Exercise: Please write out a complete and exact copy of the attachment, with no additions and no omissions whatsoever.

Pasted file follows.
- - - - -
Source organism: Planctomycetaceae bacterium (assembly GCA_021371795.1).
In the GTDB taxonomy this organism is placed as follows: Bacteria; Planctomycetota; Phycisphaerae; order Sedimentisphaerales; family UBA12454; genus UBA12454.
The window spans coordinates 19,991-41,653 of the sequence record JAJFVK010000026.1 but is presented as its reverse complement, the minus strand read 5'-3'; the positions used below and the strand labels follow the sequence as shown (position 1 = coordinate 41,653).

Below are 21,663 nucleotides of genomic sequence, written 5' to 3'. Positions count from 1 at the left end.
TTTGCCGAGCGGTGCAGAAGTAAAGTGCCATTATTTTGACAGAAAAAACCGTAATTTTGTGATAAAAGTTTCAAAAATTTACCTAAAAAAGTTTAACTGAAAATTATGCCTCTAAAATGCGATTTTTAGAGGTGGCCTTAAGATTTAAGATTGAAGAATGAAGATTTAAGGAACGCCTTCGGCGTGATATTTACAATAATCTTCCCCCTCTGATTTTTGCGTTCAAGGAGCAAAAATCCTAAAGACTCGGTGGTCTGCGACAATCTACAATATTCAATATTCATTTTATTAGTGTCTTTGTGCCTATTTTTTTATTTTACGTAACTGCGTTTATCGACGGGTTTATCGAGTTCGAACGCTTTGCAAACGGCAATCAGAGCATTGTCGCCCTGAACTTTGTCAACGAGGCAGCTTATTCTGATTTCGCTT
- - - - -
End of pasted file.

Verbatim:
Source organism: Planctomycetaceae bacterium (assembly GCA_021371795.1).
In the GTDB taxonomy this organism is placed as follows: Bacteria; Planctomycetota; Phycisphaerae; order Sedimentisphaerales; family UBA12454; genus UBA12454.
The window spans coordinates 19,991-41,653 of the sequence record JAJFVK010000026.1 but is presented as its reverse complement, the minus strand read 5'-3'; the positions used below and the strand labels follow the sequence as shown (position 1 = coordinate 41,653).

Below are 21,663 nucleotides of genomic sequence, written 5' to 3'. Positions count from 1 at the left end.
TTTGCCGAGCGGTGCAGAAGTAAAGTGCCATTATTTTGACAGAAAAAACCGTAATTTTGTGATAAAAGTTTCAAAAATTTACCTAAAAAAGTTTAACTGAAAATTATGCCTCTAAAATGCGATTTTTAGAGGTGGCCTTAAGATTTAAGATTGAAGAATGAAGATTTAAGGAACGCCTTCGGCGTGATATTTACAATAATCTTCCCCCTCTGATTTTTGCGTTCAAGGAGCAAAAATCCTAAAGACTCGGTGGTCTGCGACAATCTACAATATTCAATATTCATTTTATTAGTGTCTTTGTGCCTATTTTTTTATTTTACGTAACTGCGTTTATCGACGGGTTTATCGAGTTCGAACGCTTTGCAAACGGCAATCAGAGCATTGTCGCCCTGAACTTTGTCAACGAGGCAGCTTATTCTGATTTCGCTT